Lecture Illuminates Global “Fault Lines”



On the evening of Monday, March 30, students packed into the Persson Auditorium to listen to Carolyn Nordstrom, Professor of Anthropology at the University of Notre Dame, deliver a lecture on Peace and Conflict Studies. Associate Professor of Anthropology and Peace and Conflict Studies Nancy Ries introduced Nordstrom and her lecture entitled “Fundamental Fault Lines.”

Nordstrom discussed her fieldwork and her research of the concept of “Fault Lines,” explaining that “fault lines” are aspects of society that can eventually be linked to larger social collapses. Examples of these fault lines include the international arms trade and money laundering on the part of corporations.

Her “map” of global “fault lines” began in Angola with a young girl that she met there. Nordstrom began to see the connection between inequalities in this country and larger global problems. The lecture detailed how these smaller scale inequalities and issues make larger problems possible. Even in our own society, people legitimize injustice on the other side of the world by ignoring glaring inequalities.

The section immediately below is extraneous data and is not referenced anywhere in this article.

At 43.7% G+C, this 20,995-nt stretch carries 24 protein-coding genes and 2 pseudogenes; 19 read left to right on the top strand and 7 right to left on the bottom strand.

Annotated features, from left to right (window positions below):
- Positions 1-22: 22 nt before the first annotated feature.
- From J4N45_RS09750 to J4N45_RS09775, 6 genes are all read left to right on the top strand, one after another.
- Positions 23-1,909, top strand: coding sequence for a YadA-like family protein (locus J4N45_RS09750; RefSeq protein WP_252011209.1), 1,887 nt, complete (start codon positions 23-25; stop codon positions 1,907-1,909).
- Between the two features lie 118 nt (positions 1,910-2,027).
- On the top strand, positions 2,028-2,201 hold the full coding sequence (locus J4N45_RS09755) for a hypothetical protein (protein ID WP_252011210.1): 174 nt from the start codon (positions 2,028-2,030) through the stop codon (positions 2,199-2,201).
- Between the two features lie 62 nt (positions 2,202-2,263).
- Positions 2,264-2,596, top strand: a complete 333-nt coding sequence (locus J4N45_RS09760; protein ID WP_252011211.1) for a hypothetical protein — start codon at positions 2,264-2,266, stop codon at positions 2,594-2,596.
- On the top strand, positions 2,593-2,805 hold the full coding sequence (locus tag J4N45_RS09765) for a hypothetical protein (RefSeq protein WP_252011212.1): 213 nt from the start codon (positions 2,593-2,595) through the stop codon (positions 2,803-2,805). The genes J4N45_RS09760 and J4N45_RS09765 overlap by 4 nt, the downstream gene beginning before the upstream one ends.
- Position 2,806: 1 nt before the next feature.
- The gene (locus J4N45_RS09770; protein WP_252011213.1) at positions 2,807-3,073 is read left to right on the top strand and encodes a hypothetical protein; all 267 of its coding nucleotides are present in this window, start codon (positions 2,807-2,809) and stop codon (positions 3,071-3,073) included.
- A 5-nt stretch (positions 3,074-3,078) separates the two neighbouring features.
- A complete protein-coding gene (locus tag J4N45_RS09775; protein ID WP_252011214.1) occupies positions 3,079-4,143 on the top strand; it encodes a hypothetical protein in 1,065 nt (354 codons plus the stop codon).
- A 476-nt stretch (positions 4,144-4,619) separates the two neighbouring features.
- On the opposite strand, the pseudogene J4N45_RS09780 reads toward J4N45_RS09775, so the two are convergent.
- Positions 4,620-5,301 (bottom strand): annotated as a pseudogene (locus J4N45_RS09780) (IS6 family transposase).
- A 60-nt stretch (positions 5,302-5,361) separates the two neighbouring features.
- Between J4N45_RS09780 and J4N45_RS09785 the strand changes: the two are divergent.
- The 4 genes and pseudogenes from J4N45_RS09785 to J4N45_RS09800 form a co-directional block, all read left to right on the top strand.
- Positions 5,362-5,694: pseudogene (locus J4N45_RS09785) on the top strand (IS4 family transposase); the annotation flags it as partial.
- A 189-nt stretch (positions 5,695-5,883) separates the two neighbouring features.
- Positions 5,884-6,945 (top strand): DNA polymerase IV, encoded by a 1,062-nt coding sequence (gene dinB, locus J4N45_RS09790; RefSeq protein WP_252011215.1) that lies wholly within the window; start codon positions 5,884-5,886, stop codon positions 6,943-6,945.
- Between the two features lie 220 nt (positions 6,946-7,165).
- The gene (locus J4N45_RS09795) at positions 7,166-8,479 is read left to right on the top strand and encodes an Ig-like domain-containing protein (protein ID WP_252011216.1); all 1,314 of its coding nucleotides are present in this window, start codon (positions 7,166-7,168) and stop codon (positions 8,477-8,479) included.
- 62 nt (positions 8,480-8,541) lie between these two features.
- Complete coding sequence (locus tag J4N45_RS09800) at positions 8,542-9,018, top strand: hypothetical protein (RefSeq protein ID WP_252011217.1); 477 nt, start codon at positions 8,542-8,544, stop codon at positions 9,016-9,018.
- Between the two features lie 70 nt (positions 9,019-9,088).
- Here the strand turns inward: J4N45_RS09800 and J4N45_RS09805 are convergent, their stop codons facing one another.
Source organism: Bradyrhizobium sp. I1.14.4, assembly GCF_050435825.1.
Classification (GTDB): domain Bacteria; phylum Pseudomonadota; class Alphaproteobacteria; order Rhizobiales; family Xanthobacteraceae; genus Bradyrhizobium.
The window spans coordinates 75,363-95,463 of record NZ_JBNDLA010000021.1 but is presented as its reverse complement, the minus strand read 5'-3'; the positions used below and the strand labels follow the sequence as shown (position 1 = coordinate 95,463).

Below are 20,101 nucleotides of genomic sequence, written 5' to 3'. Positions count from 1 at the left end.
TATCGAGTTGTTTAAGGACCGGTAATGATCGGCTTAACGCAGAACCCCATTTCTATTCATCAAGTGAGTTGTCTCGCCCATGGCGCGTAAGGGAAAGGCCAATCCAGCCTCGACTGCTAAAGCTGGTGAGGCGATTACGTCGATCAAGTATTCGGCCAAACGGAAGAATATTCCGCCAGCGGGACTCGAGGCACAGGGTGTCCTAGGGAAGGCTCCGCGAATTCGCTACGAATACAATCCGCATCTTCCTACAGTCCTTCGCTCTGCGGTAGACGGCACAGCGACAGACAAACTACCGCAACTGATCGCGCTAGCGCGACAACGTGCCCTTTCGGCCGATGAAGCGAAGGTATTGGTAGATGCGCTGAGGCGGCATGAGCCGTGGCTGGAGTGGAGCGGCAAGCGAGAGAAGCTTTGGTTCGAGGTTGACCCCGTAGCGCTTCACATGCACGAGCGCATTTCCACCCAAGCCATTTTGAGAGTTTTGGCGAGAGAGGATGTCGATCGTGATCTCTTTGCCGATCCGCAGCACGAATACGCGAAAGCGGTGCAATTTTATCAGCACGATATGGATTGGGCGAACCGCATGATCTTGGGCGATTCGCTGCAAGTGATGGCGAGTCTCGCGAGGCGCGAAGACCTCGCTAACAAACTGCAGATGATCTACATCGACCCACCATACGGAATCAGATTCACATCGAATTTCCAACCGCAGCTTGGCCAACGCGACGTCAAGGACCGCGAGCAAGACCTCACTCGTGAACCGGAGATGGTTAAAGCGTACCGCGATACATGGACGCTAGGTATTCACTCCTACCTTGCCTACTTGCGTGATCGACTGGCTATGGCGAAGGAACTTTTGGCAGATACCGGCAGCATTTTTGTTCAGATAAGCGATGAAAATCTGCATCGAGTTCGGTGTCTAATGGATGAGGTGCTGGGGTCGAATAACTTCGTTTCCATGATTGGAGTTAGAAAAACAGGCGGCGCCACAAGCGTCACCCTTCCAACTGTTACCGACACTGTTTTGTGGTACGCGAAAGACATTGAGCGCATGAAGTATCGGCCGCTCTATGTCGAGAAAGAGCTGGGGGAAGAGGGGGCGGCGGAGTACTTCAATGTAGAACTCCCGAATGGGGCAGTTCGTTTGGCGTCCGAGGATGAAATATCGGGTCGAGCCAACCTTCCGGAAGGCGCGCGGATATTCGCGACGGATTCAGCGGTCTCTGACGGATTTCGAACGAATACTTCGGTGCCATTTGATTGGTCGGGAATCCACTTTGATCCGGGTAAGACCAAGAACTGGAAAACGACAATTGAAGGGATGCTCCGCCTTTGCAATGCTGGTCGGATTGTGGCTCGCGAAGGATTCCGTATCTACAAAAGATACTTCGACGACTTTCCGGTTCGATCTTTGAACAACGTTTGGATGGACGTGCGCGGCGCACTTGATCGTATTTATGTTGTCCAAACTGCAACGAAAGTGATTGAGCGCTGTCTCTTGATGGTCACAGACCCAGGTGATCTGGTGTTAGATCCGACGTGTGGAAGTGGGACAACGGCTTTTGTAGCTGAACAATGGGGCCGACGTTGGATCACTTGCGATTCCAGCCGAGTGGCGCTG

When asked how this can be fixed, Nordstrom responded by saying that there must be “transparency” and “accountability” for corporations if the international economic crises are to be halted. Furthermore, Nordstrom placed responsibility on the audience by saying that people with energy and critical minds will be essential to solving the problems that these “fault lines” create.

Nordstrom’s lecture sought to enlighten students and bring important issues to the surface. At one point, for instance, Nordstrom noted that Americans are able to have cheaper meals simply because the children in foreign countries endure so much suffering. Thus, Nordstrom’s lecture served as a reminder that there are many serious problems in the world, and that current undergraduates may grow up to be the ones who solve them.